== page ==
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Scientists discover rare 200 million-year-old butterfly fossils

13 January 2018

This left behind small fragments including what the team describes as the "perfectly preserved" butterfly scales that covered the wings of early moths and butterflies.

"We found the microscopic remains of these organisms in the form of these scales", said Dr Bas van de Schootbrugge from Utrecht University in the Netherlands.

What grabbed Strother's attention were infinitesimally tiny scales.

The variety of scales show the Lepidopterans - including the Glossata that cover most moths and butterflies today - diversified during the Late Triassic, much earlier than previously thought. The team soon discovered that the scales belonged to long extinct relatives of modern butterflies and moths. There are also characteristic outlines and margins that distinguish butterfly scales. He questions the idea that the proboscis evolved in response to aridity: "There are 24 other orders of flying insects" from the same period, he says, "that did just fine without having a [sucking] proboscis".

About a year later in Paris, Strother found himself seated at a dinner near a man named Torsten Wappler.

Van de Schootbrugge enlisted an undergraduate student named Timo J.B. van Eldijk for the task.

"This is the old-fashioned science of discovery", said Strother.

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The process dissolves the rock (usually with the incredibly powerful hydrofluoric acid) to leave behind an organic residue that is rich in tough organic material. He embedded the dust in a mixture of glycerol and water.

Van Eldijk then set about analyzing the structure of the scales. Using an electron microscope, they also found that about 20 of the scales were hollow.

His investigation revealed that the scales were divided into two types. The other scales were hollow, which proved to be the critical discovery - "the real shocker", he said. However, one major group of insects, the Lepidoptera moths and butterflies, appeared unaffected. They also had mandibles for chewing food.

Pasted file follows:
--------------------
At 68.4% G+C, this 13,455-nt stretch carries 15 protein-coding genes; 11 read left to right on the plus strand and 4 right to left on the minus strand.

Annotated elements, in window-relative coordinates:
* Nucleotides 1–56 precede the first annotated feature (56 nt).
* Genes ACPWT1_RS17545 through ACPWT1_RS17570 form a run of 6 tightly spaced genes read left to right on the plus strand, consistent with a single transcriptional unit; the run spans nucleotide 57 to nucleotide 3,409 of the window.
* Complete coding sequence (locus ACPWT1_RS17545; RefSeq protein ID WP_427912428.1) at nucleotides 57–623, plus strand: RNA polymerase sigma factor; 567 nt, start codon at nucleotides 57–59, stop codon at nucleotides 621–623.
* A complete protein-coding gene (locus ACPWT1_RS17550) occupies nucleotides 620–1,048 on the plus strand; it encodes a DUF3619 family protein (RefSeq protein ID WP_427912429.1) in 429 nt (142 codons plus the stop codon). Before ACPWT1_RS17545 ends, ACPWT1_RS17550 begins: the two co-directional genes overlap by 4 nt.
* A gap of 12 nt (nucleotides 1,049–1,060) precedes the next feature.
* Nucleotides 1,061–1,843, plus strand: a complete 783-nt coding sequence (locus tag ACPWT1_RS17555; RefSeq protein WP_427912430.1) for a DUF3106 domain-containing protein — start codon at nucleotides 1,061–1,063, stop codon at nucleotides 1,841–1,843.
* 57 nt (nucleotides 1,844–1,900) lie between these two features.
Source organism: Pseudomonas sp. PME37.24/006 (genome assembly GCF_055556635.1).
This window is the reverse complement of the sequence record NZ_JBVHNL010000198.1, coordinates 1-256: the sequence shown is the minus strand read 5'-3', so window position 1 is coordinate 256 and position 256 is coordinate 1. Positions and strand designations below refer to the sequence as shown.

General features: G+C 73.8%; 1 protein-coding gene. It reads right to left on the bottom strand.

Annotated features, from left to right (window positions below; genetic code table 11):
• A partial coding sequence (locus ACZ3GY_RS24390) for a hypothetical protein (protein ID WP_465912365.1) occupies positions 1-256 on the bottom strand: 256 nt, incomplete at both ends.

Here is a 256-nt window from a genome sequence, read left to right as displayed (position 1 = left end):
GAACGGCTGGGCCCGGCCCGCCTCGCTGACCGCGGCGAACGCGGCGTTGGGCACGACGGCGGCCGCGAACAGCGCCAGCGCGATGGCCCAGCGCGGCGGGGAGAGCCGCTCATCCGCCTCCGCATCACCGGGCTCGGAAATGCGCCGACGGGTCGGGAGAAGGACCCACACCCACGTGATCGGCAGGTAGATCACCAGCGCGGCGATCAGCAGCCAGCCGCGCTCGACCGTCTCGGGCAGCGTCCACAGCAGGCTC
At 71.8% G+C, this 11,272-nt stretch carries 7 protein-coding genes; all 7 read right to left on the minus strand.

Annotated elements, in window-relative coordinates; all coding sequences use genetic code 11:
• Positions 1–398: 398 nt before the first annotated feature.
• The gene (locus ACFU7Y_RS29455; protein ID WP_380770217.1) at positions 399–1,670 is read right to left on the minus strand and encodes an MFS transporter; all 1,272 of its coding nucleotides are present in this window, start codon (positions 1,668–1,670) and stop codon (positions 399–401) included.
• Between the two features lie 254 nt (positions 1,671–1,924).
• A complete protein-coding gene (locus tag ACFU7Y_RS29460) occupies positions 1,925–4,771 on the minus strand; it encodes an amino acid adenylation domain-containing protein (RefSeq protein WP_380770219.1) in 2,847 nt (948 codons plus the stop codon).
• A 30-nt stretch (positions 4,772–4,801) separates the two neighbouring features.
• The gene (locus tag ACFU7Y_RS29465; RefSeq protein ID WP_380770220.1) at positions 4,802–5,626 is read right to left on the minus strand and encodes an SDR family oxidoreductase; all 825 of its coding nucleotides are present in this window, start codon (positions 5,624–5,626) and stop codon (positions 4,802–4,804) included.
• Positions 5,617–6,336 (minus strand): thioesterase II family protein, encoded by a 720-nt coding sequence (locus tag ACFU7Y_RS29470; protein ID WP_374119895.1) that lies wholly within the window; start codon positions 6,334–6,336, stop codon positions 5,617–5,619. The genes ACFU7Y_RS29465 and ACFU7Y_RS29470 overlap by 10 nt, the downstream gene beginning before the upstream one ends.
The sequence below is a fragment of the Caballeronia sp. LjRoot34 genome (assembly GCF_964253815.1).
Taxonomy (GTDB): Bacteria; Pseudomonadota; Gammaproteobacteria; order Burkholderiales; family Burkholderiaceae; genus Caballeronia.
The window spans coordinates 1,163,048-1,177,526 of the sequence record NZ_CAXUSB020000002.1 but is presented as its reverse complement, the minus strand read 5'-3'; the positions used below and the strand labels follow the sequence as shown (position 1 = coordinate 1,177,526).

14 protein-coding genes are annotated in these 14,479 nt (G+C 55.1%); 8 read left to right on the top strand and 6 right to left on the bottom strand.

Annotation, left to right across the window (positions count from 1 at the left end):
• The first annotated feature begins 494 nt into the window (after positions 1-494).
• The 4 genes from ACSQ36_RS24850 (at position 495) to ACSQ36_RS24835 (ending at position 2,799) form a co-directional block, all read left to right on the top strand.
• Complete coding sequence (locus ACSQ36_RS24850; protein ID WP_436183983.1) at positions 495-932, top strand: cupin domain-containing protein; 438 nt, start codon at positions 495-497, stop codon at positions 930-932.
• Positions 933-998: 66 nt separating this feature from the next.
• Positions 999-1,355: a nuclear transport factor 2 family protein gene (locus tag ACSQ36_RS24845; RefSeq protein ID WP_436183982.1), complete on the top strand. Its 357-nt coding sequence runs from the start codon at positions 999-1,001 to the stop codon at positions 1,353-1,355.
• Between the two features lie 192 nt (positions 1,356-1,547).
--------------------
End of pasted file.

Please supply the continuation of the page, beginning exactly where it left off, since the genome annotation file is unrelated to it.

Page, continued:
Until this point, numerous most ancient moths and butterflies found were thought to have had mandibles, which they used to chew, rather than a proboscis, which is the strawlike mouthpiece for sucking up flower nectar that most Lepidoptera now use to feed. Researchers aren't exactly sure why insects would have developed proboscises without flowers. Charles Darwin once received a box containing an orchid with an exceptionally long and slender spur. "Good heavens, what insect can suck it?". Four decades later, biologists in Madagascar discovered an African hawkmoth with a wiry proboscis more than 10 inches long.

"This new evidence suggests that perhaps the coiled mouthparts had another role, before flowering plants evolved", he said. It could also be that the flower fossil record is missing, or that these elongated mouthparts had another goal entirely. Or maybe the proboscis came first - the scenario that the study authors hypothesize is more probable. Conifer cones have indentations to catch male pollen. Butterflies had used their tubular mouths to drunk pollen from the pine tree, Eldijk stated. Like the origins of the proboscis and how it was helping moths and butterflies during that time. At the end of the Triassic period, 201 million years ago, the world was going through an upheaval. Some scientists suggest that intense volcanic activity wracked the planet, altering its climate. The fossilized organic material contained infinitesimally tiny scales which were similar to butterfly scales.

"That creates this problem", said Mr. van Eldijk. We know this kind of climate change did happen on the super continent of Pangaea in Triassic times, but it's probably too early to tell if this theory is correct.

Scientists discover rare 200 million-year-old butterfly fossils